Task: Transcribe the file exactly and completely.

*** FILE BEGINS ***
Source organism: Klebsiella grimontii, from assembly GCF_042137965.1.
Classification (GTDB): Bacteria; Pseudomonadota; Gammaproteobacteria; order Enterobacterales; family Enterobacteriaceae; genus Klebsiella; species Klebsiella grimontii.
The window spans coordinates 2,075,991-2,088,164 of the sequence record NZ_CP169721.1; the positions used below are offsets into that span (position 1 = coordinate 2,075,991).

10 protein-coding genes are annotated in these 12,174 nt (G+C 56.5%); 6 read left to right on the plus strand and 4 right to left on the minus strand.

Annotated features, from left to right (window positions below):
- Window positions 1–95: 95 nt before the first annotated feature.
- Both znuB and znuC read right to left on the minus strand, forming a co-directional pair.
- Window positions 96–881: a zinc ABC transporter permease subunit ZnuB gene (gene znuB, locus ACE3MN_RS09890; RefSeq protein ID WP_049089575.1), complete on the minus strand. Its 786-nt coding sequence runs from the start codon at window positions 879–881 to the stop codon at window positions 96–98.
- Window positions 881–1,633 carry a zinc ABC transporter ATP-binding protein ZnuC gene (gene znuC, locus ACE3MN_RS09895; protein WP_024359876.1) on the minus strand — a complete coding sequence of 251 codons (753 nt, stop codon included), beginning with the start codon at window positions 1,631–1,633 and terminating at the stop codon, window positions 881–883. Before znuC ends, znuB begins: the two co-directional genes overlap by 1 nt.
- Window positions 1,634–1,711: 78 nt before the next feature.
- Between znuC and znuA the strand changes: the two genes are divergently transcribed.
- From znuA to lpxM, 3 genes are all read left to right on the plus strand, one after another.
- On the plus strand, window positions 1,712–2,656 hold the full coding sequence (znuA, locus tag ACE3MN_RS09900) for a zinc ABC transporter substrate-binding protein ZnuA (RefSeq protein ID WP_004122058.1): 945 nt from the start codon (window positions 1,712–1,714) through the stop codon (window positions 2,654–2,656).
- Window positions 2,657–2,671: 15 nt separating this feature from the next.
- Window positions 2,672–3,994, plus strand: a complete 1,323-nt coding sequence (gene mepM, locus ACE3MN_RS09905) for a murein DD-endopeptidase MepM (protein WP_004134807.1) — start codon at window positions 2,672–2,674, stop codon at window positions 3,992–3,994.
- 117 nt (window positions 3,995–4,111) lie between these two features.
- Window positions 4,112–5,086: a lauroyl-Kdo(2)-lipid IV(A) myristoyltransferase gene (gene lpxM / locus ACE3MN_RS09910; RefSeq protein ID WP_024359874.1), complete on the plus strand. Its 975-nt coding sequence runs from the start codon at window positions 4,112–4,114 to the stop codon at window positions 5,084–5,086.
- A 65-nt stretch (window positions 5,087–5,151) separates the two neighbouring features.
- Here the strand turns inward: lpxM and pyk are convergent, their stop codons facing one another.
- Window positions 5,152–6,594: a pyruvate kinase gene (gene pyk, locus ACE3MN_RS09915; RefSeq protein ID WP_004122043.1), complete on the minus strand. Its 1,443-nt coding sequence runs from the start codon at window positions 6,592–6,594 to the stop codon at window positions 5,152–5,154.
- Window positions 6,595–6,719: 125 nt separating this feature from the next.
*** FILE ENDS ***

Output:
Source organism: Klebsiella grimontii, from assembly GCF_042137965.1.
Classification (GTDB): Bacteria; Pseudomonadota; Gammaproteobacteria; order Enterobacterales; family Enterobacteriaceae; genus Klebsiella; species Klebsiella grimontii.
The window spans coordinates 2,075,991-2,088,164 of the sequence record NZ_CP169721.1; the positions used below are offsets into that span (position 1 = coordinate 2,075,991).

10 protein-coding genes are annotated in these 12,174 nt (G+C 56.5%); 6 read left to right on the plus strand and 4 right to left on the minus strand.

Annotated features, from left to right (window positions below):
- Window positions 1–95: 95 nt before the first annotated feature.
- Both znuB and znuC read right to left on the minus strand, forming a co-directional pair.
- Window positions 96–881: a zinc ABC transporter permease subunit ZnuB gene (gene znuB, locus ACE3MN_RS09890; RefSeq protein ID WP_049089575.1), complete on the minus strand. Its 786-nt coding sequence runs from the start codon at window positions 879–881 to the stop codon at window positions 96–98.
- Window positions 881–1,633 carry a zinc ABC transporter ATP-binding protein ZnuC gene (gene znuC, locus ACE3MN_RS09895; protein WP_024359876.1) on the minus strand — a complete coding sequence of 251 codons (753 nt, stop codon included), beginning with the start codon at window positions 1,631–1,633 and terminating at the stop codon, window positions 881–883. Before znuC ends, znuB begins: the two co-directional genes overlap by 1 nt.
- Window positions 1,634–1,711: 78 nt before the next feature.
- Between znuC and znuA the strand changes: the two genes are divergently transcribed.
- From znuA to lpxM, 3 genes are all read left to right on the plus strand, one after another.
- On the plus strand, window positions 1,712–2,656 hold the full coding sequence (znuA, locus tag ACE3MN_RS09900) for a zinc ABC transporter substrate-binding protein ZnuA (RefSeq protein ID WP_004122058.1): 945 nt from the start codon (window positions 1,712–1,714) through the stop codon (window positions 2,654–2,656).
- Window positions 2,657–2,671: 15 nt separating this feature from the next.
- Window positions 2,672–3,994, plus strand: a complete 1,323-nt coding sequence (gene mepM, locus ACE3MN_RS09905) for a murein DD-endopeptidase MepM (protein WP_004134807.1) — start codon at window positions 2,672–2,674, stop codon at window positions 3,992–3,994.
- 117 nt (window positions 3,995–4,111) lie between these two features.
- Window positions 4,112–5,086: a lauroyl-Kdo(2)-lipid IV(A) myristoyltransferase gene (gene lpxM / locus ACE3MN_RS09910; RefSeq protein ID WP_024359874.1), complete on the plus strand. Its 975-nt coding sequence runs from the start codon at window positions 4,112–4,114 to the stop codon at window positions 5,084–5,086.
- A 65-nt stretch (window positions 5,087–5,151) separates the two neighbouring features.
- Here the strand turns inward: lpxM and pyk are convergent, their stop codons facing one another.
- Window positions 5,152–6,594: a pyruvate kinase gene (gene pyk, locus ACE3MN_RS09915; RefSeq protein ID WP_004122043.1), complete on the minus strand. Its 1,443-nt coding sequence runs from the start codon at window positions 6,592–6,594 to the stop codon at window positions 5,152–5,154.
- Window positions 6,595–6,719: 125 nt separating this feature from the next.